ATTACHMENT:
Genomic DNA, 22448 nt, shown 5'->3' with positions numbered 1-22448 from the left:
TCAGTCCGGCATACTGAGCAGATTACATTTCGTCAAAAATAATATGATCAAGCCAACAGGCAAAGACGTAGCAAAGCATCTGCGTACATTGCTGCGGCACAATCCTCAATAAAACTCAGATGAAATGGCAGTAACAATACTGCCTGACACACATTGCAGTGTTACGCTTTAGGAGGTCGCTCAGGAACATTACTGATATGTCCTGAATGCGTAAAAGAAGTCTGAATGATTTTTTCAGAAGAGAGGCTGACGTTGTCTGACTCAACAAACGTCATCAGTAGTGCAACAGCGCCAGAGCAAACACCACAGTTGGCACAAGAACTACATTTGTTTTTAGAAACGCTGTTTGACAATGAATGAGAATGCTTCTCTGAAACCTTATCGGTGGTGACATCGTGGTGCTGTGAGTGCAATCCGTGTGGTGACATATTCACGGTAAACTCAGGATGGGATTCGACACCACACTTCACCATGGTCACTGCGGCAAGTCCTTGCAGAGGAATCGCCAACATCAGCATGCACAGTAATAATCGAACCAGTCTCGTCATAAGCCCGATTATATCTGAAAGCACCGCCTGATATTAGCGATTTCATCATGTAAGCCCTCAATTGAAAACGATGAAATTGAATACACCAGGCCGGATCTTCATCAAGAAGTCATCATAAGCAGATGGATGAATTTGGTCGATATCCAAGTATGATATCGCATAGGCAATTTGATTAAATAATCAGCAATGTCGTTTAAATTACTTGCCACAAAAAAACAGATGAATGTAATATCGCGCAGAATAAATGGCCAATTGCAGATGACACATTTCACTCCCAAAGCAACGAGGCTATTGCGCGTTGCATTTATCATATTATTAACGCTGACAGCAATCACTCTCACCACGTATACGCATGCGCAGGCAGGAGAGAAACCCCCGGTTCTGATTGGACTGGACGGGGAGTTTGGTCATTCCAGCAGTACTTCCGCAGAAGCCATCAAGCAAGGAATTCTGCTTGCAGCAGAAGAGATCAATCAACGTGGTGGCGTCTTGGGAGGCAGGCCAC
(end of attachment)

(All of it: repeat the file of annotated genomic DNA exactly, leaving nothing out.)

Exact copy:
Genomic DNA, 22448 nt, shown 5'->3' with positions numbered 1-22448 from the left:
TCAGTCCGGCATACTGAGCAGATTACATTTCGTCAAAAATAATATGATCAAGCCAACAGGCAAAGACGTAGCAAAGCATCTGCGTACATTGCTGCGGCACAATCCTCAATAAAACTCAGATGAAATGGCAGTAACAATACTGCCTGACACACATTGCAGTGTTACGCTTTAGGAGGTCGCTCAGGAACATTACTGATATGTCCTGAATGCGTAAAAGAAGTCTGAATGATTTTTTCAGAAGAGAGGCTGACGTTGTCTGACTCAACAAACGTCATCAGTAGTGCAACAGCGCCAGAGCAAACACCACAGTTGGCACAAGAACTACATTTGTTTTTAGAAACGCTGTTTGACAATGAATGAGAATGCTTCTCTGAAACCTTATCGGTGGTGACATCGTGGTGCTGTGAGTGCAATCCGTGTGGTGACATATTCACGGTAAACTCAGGATGGGATTCGACACCACACTTCACCATGGTCACTGCGGCAAGTCCTTGCAGAGGAATCGCCAACATCAGCATGCACAGTAATAATCGAACCAGTCTCGTCATAAGCCCGATTATATCTGAAAGCACCGCCTGATATTAGCGATTTCATCATGTAAGCCCTCAATTGAAAACGATGAAATTGAATACACCAGGCCGGATCTTCATCAAGAAGTCATCATAAGCAGATGGATGAATTTGGTCGATATCCAAGTATGATATCGCATAGGCAATTTGATTAAATAATCAGCAATGTCGTTTAAATTACTTGCCACAAAAAAACAGATGAATGTAATATCGCGCAGAATAAATGGCCAATTGCAGATGACACATTTCACTCCCAAAGCAACGAGGCTATTGCGCGTTGCATTTATCATATTATTAACGCTGACAGCAATCACTCTCACCACGTATACGCATGCGCAGGCAGGAGAGAAACCCCCGGTTCTGATTGGACTGGACGGGGAGTTTGGTCATTCCAGCAGTACTTCCGCAGAAGCCATCAAGCAAGGAATTCTGCTTGCAGCAGAAGAGATCAATCAACGTGGTGGCGTCTTGGGAGGCAGGCCAC